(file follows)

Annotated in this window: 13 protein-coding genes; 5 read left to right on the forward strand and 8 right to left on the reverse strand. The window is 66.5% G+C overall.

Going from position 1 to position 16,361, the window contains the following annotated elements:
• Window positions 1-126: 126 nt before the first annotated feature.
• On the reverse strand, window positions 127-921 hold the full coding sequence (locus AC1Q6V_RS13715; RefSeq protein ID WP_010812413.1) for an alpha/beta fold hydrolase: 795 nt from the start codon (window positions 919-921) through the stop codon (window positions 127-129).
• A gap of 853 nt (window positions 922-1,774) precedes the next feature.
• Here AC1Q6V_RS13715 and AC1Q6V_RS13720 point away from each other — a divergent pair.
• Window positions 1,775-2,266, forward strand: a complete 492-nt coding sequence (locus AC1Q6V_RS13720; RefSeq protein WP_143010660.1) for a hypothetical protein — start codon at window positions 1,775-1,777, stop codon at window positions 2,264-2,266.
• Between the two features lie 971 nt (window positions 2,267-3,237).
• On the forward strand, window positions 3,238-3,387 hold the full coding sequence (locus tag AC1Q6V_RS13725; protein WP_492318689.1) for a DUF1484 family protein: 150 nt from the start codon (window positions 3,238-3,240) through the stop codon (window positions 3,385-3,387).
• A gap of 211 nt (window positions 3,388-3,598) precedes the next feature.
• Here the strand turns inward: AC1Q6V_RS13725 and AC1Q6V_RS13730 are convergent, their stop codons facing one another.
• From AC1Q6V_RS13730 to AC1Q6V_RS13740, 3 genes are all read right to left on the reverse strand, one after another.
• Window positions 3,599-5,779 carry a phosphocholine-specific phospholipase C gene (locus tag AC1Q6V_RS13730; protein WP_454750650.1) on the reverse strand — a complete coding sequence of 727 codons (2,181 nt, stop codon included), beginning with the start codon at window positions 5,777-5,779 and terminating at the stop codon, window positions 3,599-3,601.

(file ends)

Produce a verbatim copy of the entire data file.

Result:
Annotated in this window: 13 protein-coding genes; 5 read left to right on the forward strand and 8 right to left on the reverse strand. The window is 66.5% G+C overall.

Going from position 1 to position 16,361, the window contains the following annotated elements:
• Window positions 1-126: 126 nt before the first annotated feature.
• On the reverse strand, window positions 127-921 hold the full coding sequence (locus AC1Q6V_RS13715; RefSeq protein ID WP_010812413.1) for an alpha/beta fold hydrolase: 795 nt from the start codon (window positions 919-921) through the stop codon (window positions 127-129).
• A gap of 853 nt (window positions 922-1,774) precedes the next feature.
• Here AC1Q6V_RS13715 and AC1Q6V_RS13720 point away from each other — a divergent pair.
• Window positions 1,775-2,266, forward strand: a complete 492-nt coding sequence (locus AC1Q6V_RS13720; RefSeq protein WP_143010660.1) for a hypothetical protein — start codon at window positions 1,775-1,777, stop codon at window positions 2,264-2,266.
• Between the two features lie 971 nt (window positions 2,267-3,237).
• On the forward strand, window positions 3,238-3,387 hold the full coding sequence (locus tag AC1Q6V_RS13725; protein WP_492318689.1) for a DUF1484 family protein: 150 nt from the start codon (window positions 3,238-3,240) through the stop codon (window positions 3,385-3,387).
• A gap of 211 nt (window positions 3,388-3,598) precedes the next feature.
• Here the strand turns inward: AC1Q6V_RS13725 and AC1Q6V_RS13730 are convergent, their stop codons facing one another.
• From AC1Q6V_RS13730 to AC1Q6V_RS13740, 3 genes are all read right to left on the reverse strand, one after another.
• Window positions 3,599-5,779 carry a phosphocholine-specific phospholipase C gene (locus tag AC1Q6V_RS13730; protein WP_454750650.1) on the reverse strand — a complete coding sequence of 727 codons (2,181 nt, stop codon included), beginning with the start codon at window positions 5,777-5,779 and terminating at the stop codon, window positions 3,599-3,601.